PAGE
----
11. ipod_david

    ipod_david Well-Known Member

    May 3, 2010
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  12. chickdigger802

    chickdigger802 Well-Known Member

    Apr 14, 2009
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    Atlanta GA
    [​IMG]

    Probably on the lowest of the spectrum of nonretina games on a retina display but heres a pic =P
     
  13. sticktron

    sticktron Well-Known Member

    #13 sticktron, Sep 15, 2010
    Last edited: Sep 15, 2010
    Apple specifically mentions the "blockiness" (their term) in the dev notes regarding updating OpenGL ES apps to be retinasized:

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    Drawing High-Resolution Content Using OpenGL ES
    If your application uses OpenGL ES for rendering, your existing drawing code should continue to work without any changes. When drawn on a high-resolution screen, though, your content is scaled accordingly and will appear more blocky. The reason for the blocky appearance is that the default behavior of the CAEAGLLayer class, which you use to back your OpenGL ES renderbuffers , is the same as other Core Animation layer objects. In other words, its scale factor is set to 1.0 initially, which causes the Core Animation compositor to scale the contents of the layer on high-resolution screens. To avoid this blocky appearance, you need to increase the size of your OpenGL ES renderbuffers to match the size of the screen. (With more pixels, you can then increase the amount of detail you provide for your content.) Because adding more pixels to your renderbuffers has performance implications, though, you must explicitly opt in to support high-resolution screens.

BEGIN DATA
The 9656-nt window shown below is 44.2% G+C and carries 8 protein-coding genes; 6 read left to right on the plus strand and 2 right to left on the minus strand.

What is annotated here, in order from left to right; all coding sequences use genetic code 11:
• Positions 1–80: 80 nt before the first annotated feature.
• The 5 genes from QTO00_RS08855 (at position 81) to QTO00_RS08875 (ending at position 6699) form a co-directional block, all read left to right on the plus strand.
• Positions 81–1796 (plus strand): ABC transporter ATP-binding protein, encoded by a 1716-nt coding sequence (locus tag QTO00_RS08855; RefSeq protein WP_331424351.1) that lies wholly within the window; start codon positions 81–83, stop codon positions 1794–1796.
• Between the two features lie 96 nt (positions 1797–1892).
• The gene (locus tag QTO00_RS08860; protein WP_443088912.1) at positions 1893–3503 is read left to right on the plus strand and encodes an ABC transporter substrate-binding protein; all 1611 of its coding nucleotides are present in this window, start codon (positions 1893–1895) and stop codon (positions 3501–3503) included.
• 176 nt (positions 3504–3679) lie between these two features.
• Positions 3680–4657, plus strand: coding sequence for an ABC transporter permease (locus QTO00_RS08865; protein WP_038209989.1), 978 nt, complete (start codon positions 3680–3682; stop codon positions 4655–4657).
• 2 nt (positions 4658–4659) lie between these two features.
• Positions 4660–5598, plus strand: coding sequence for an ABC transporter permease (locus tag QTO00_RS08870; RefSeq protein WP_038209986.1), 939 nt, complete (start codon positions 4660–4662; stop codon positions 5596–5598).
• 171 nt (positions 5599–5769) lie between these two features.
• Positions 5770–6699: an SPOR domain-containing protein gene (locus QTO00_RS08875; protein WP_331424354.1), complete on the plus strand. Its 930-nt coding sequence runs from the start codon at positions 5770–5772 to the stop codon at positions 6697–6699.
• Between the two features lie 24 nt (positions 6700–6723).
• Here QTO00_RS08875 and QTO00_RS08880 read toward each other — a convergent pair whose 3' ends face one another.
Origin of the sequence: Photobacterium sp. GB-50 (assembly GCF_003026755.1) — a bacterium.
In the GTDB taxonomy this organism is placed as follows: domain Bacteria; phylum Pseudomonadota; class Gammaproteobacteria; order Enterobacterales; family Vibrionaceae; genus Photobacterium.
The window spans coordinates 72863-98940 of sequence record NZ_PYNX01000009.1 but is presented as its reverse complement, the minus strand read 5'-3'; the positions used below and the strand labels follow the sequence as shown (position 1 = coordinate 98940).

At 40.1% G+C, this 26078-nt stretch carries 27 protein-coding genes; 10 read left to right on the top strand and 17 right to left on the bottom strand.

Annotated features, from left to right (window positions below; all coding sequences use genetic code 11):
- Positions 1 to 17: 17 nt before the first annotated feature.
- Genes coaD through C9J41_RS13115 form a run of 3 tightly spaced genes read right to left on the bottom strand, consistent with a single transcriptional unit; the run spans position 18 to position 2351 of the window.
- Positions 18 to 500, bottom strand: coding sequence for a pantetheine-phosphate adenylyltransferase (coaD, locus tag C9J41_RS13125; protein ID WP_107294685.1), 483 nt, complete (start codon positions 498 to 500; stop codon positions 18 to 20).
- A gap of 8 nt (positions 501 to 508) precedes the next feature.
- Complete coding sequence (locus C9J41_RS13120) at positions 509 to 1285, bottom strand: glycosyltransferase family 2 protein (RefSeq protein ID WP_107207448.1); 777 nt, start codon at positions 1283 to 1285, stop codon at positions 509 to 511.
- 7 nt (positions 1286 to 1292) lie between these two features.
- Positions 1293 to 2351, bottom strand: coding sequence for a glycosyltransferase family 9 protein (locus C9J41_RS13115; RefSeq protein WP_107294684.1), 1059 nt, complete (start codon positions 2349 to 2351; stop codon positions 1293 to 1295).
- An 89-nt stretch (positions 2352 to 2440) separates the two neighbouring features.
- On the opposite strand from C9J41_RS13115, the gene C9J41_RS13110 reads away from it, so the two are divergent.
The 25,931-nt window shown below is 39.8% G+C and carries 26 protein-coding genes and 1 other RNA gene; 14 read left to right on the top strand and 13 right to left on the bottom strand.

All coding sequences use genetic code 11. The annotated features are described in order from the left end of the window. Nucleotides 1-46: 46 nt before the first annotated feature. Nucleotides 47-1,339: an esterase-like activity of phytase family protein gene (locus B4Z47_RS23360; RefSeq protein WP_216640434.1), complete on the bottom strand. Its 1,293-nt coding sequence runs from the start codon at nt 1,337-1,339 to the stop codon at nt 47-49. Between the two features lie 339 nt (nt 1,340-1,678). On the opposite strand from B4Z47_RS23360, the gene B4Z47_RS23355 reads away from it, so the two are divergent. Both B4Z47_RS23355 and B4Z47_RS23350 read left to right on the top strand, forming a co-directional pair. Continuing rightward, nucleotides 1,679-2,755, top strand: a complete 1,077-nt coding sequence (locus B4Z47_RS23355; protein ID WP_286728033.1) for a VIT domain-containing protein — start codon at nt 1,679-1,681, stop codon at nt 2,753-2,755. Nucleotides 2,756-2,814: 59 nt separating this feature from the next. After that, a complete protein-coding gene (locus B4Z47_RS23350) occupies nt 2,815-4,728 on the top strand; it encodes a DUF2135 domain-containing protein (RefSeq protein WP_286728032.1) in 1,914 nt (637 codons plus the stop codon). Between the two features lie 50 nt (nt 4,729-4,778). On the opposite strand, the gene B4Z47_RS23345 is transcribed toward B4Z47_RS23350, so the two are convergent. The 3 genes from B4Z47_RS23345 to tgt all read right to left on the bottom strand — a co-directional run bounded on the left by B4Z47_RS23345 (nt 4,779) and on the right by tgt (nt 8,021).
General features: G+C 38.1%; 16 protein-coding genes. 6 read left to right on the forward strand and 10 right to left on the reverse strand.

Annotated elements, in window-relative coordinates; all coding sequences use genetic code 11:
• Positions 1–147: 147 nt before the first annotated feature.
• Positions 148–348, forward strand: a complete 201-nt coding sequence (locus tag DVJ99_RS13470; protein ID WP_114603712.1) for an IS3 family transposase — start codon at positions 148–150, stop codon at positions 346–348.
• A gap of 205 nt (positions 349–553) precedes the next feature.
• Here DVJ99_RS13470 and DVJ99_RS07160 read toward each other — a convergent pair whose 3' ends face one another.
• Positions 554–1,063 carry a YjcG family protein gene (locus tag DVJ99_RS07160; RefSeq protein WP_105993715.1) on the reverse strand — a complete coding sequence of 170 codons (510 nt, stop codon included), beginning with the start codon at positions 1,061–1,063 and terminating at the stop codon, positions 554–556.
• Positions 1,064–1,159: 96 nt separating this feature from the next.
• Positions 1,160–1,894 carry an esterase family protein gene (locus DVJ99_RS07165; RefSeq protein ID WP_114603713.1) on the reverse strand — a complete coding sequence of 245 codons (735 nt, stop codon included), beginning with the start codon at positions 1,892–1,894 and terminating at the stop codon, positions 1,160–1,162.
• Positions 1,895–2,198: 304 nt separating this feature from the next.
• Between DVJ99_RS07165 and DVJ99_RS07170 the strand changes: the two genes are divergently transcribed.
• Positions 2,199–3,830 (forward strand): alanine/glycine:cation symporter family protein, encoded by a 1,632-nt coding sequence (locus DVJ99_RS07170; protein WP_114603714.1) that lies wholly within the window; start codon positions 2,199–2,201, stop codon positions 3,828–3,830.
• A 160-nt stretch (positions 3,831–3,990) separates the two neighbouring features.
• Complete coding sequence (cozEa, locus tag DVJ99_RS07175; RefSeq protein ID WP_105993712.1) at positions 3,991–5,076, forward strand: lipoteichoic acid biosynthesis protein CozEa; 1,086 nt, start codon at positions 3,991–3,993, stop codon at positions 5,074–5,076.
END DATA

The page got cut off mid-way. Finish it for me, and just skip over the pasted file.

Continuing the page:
To enable high-resolution drawing, you must change the scale factor of the view you use to present your OpenGL ES content. Changing the contentScaleFactor property of your view from 1.0 to 2.0 triggers a matching change to the scale factor of the underlying CAEAGLLayer object. The renderbufferStorage:fromDrawable: method, which you use to bind the layer object to your renderbuffers, calculates the size of the renderbuffer by multiplying the layer’s bounds by its scale factor. Thus, doubling the scale factor doubles the width and height of the resulting renderbuffer, giving you more pixels for your content. After that, it is up to you to provide the content for those additional pixels.
    ----------

    It would be interesting to whip up a little tool that overrides the scale factor of a running app.
    Better yet would be Apple swapping in a better upscaling algorithm. The potential is there for games to be better looking than default, like in an N64 emu (whose advanced graphics filters make the games bigger and much better looking than the N64's hardware could at the time).